Carlos Montezuma's Wassaja Newsletter

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Date Range
1887 1922
Created Date: 1922-05
Contributors: Montezuma, Carlos
Description: Wassaja Newsletter volume 8, number 5, published in Chicago, Illinois

Created Date: 1922-04
Contributors: Montezuma, Carlos
Description: Wassaja Newsletter volume 8, number 4, published in Chicago, Illinois

Created Date: 1922-02
Contributors: Montezuma, Carlos
Description: Wassaja Newsletter volume 8, number 2, published in Chicago, Illinois

Created Date: 1922-01
Contributors: Montezuma, Carlos
Description: Wassaja Newsletter volume 8, number 1, published in Chicago, Illinois

Created Date: 1921-12
Contributors: Montezuma, Carlos
Description: Wassaja Newsletter volume 7, number 12, published in Chicago, Illinois

Created Date: 1921-06
Contributors: Montezuma, Carlos
Description: Wassaja Newsletter volume 6, number 3, published in Chicago, Illinois

Created Date: 1921-05
Contributors: Montezuma, Carlos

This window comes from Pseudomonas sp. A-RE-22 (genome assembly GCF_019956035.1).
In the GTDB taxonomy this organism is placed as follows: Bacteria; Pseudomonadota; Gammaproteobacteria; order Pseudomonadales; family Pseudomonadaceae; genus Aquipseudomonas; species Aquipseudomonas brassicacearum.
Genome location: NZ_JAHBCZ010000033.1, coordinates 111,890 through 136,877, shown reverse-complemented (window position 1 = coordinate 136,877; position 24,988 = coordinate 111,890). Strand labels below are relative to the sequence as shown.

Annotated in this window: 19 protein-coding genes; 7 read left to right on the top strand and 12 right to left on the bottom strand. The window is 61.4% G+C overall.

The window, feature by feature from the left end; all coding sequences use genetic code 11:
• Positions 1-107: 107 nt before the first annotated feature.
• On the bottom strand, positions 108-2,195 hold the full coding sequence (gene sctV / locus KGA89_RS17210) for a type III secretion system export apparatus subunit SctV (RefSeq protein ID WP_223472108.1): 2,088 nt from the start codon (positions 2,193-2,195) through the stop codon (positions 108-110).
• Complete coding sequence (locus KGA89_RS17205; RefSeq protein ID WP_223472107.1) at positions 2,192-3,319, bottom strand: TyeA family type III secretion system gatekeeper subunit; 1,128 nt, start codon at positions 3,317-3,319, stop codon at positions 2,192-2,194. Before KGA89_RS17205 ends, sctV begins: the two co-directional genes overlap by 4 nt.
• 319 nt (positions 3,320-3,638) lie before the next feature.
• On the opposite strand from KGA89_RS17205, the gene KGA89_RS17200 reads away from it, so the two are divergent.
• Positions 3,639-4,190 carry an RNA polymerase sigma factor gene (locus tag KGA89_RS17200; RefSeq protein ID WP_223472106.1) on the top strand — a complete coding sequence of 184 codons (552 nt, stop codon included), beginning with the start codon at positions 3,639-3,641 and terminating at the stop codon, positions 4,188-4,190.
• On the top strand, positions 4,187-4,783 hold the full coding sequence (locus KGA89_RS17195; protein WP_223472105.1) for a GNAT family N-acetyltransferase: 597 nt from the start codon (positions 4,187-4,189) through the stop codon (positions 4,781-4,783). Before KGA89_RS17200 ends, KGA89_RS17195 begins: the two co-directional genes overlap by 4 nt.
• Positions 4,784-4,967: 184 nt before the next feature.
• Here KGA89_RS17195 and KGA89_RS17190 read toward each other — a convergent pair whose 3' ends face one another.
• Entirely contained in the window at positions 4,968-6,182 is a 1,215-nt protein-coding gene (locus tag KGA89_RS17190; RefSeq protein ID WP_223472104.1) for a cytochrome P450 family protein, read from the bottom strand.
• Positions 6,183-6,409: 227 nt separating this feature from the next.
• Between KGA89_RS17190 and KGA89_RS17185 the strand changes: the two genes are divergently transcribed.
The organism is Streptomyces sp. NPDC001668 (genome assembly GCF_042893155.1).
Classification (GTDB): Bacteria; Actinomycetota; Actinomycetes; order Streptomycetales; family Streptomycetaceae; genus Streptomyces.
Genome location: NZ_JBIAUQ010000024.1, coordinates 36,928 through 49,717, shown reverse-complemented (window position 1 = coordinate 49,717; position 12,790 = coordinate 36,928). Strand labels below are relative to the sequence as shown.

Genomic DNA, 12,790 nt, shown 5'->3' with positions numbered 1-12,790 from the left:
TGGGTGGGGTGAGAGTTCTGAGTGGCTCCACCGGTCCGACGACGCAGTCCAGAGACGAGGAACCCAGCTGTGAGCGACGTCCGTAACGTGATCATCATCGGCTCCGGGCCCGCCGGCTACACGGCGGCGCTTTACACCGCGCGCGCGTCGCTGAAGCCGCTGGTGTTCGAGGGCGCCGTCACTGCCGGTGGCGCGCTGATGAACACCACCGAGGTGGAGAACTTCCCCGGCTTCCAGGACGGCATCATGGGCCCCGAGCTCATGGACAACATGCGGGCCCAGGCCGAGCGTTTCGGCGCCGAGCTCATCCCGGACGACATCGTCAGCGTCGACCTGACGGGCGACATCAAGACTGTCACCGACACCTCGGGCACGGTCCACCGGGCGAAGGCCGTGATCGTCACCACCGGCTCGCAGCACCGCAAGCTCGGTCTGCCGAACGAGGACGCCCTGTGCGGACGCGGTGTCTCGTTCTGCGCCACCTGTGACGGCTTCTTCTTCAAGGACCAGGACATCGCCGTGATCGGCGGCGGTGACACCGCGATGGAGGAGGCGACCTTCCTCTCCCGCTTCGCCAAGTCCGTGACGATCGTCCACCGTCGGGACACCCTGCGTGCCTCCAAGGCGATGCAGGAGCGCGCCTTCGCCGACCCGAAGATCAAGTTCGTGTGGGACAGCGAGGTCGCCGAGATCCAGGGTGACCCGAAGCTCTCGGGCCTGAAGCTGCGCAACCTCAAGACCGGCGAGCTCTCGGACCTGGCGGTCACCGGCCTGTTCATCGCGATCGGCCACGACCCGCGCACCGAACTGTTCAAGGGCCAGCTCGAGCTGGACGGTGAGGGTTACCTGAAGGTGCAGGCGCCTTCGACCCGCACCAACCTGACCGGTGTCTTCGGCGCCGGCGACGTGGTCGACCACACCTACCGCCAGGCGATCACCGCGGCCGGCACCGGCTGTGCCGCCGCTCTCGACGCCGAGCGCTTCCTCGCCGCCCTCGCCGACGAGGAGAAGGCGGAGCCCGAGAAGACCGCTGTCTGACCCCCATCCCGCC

Description: Wassaja Newsletter volume 6, number 2, published in Chicago, Illinois

Created Date: 1921-04
Contributors: Montezuma, Carlos
Description: Wassaja Newsletter volume 6, number 1, published in Chicago, Illinois

Created Date: 1921-03
Contributors: Montezuma, Carlos
Description: Wassaja Newsletter volume 5, number 12, published in Chicago, Illinois

Created Date: 1920-12
Contributors: Montezuma, Carlos
Description: Wassaja Newsletter volume 5, number 9, published in Chicago, Illinois

The Carlos Montezuma collection contains several digitized volumes of the Wassaja newsletter that Yavapai intellectual and activist Carlos Montezuma, MD (1866-1923) self-published during the years 1916-1922. Wassaja means “signaling” or “beckoning,” and is Montezuma’s Yavapai birth name. The newsletter was a vital source of news about Indian affairs in an era that had few outlets for such information and contains valuable reports directly from people living within the Indian reservation system. As a prominent figure in the struggle for Indian rights, who played a role in the founding of the Society of American Indians, Montezuma was an intellectual leader against Indian Bureau mismanagement, notorious for advocating an end to the reservation system and the abolition of the BIA. This collection helps to document different facets of Montezuma’s career as an Indian rights leader and his relationship to his home community of Fort McDowell.